• [Microsoft follow-up]
    Monday, June 25, 2007 1:34 PM
  • There isn't a single answer that's correct in all cases.  As others have pointed out, there are differences between ADO.Net and OLE DB that lead to slightly different strengths and weaknesses, but performance is much more strongly determined by the provider than the interface.  I.e., two different OLE DB or two different ADO.Net providers for the same data source can demonstrate significantly different performance in only slightly different scenarios.

     

    So, if you really want a meaningful answer, you have to ask, "Should I be using OLE DB or ADO.Net in this particular scenario?"  The best way to answer that question is with some prototyping.

    Tuesday, June 26, 2007 4:21 PM
  • ADO.NET vs OLEDB:

     

    I'll try to answer this question by slicing it into 4 main areas:

     

    1.     support across SSIS components:

    a.     SSIS is not welcoming ADO.NET and OLE DB connectors equally across the board. Although this is more so in SQL Server 2005, we are making steps to close the gap in Katmai in between the two. For instance, there is no ADO.NET destination component in Data Flow, and the Lookup component only supports OLE DB. OLE DB is by far the most supported connectivity option across the board. For a full list of supported connectivity options and SSIS components, see my article on the subject: http://ssis.wik.is/Connectivity_Libraries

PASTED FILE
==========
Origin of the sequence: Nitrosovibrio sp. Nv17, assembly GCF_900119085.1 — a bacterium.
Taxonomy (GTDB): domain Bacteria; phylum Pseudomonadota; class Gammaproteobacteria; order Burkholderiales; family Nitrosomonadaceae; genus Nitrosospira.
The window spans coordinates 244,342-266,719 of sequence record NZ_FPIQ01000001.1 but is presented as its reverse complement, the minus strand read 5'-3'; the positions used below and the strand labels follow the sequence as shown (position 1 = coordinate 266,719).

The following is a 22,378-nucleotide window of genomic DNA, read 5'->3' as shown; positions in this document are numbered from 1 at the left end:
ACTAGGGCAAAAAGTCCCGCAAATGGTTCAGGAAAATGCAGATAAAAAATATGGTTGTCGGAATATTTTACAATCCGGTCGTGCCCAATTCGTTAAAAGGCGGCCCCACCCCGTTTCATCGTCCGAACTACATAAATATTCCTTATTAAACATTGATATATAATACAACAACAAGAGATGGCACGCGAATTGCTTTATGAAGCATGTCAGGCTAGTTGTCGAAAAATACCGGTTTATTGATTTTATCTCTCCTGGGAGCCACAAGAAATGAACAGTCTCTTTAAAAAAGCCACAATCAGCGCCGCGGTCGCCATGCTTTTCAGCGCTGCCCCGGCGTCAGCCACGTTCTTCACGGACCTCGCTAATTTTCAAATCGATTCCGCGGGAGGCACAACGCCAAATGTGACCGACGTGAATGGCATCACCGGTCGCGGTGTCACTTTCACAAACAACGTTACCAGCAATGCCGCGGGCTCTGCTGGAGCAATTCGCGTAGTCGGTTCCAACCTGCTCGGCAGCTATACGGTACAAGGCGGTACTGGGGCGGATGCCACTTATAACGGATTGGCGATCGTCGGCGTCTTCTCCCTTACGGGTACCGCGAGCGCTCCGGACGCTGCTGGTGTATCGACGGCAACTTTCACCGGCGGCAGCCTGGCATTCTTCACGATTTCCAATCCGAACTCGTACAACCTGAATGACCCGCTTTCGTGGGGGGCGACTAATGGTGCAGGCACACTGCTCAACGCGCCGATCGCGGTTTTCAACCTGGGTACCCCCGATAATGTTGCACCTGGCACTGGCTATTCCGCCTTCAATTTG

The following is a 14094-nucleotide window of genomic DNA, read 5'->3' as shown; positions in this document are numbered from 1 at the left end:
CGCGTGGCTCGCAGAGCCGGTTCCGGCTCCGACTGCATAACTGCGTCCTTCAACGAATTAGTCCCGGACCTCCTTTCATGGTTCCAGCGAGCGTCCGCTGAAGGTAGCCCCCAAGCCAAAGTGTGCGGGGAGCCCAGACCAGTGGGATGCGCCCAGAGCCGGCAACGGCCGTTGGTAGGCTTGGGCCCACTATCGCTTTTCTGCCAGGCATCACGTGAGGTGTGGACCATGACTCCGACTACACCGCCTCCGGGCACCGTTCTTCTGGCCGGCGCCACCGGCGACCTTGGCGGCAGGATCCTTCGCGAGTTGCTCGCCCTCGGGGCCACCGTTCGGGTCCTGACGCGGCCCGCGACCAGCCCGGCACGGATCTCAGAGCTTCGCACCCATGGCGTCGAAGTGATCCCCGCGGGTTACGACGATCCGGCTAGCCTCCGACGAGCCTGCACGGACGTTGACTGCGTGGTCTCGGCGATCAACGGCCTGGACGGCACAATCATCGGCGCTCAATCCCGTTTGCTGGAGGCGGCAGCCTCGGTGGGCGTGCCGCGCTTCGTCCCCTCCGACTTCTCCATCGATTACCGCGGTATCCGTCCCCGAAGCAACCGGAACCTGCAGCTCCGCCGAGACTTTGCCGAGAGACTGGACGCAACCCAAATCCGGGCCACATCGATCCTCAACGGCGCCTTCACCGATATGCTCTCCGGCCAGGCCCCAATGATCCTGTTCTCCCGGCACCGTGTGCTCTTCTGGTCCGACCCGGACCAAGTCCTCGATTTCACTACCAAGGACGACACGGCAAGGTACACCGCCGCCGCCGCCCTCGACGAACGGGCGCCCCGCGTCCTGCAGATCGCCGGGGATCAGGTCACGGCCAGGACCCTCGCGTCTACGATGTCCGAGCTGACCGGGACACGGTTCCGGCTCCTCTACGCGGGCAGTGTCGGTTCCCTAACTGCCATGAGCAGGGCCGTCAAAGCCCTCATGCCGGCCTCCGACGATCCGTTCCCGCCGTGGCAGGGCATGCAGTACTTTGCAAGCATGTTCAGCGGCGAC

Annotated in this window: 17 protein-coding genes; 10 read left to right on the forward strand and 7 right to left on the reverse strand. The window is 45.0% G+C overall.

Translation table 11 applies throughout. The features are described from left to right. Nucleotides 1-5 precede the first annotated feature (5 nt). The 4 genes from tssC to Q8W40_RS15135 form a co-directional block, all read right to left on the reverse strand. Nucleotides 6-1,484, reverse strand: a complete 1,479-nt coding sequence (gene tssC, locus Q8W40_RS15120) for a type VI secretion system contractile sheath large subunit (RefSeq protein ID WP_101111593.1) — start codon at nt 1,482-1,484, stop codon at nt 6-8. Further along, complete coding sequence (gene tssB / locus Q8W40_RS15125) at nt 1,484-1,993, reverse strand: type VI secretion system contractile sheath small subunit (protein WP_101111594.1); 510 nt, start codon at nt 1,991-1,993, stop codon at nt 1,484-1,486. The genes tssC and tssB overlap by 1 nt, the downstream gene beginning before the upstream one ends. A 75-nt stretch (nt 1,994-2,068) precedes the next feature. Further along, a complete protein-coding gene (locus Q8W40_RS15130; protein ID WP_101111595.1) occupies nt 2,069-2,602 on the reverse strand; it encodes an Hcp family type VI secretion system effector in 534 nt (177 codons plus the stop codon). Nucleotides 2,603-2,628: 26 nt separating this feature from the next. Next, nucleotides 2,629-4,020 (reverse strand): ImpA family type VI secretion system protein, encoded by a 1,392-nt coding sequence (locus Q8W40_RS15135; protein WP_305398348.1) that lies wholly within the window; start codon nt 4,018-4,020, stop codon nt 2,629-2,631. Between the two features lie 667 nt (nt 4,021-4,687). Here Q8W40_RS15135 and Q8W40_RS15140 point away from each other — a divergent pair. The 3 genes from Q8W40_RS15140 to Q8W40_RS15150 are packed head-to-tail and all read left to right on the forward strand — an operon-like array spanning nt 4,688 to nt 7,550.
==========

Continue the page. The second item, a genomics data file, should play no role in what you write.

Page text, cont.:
2.     performance

    a.     Performance is very much dependent on the computing environment and the data and network load levels in your scenario. We highly recommend slicing your end-end scenario into isolated sub scenarios to see where the performance bottleneck is. RowCount component comes particularly handy where you can replace source and destination components with. By replacing the connectors with the RowCount component, which does not incur any I/O and frees memory as an inline component, you are indeed collecting benchmark performance numbers with and without the connector. This will give you the time the connector spends reading/writing the data.

    b.    That being said, OLE DB, for most cases will have better performance than ADO.NET. This is due to ADO.NET being a managed façade, and providing more abstraction with a little more performance overhead.

    3.     64bit considerations

    a.     Since ADO.NET is managed, the deployment of packages and moving them around 32bit and 64bit boxes will be easier compared to the experience with OLE DB providers. SSIS design time is a 32bit application because of the dependency on Visual Studio, and has to work with 32bit connectors. However, during runtime, you have the option to choose a native 64bit or a 32bit connector. Please read my article on 64bit and why things are the way they are here: http://ssis.wik.is/64-bit_Story

    b.    Some OLE DB providers are 32bit only (i.e. Office connectivity, JET and ACE providers), whereas others support both architectures (i.e. Oracle’s own OLE DB provider for Oracle). To work in a seamless 64bit environment, make sure your provider has both binaries.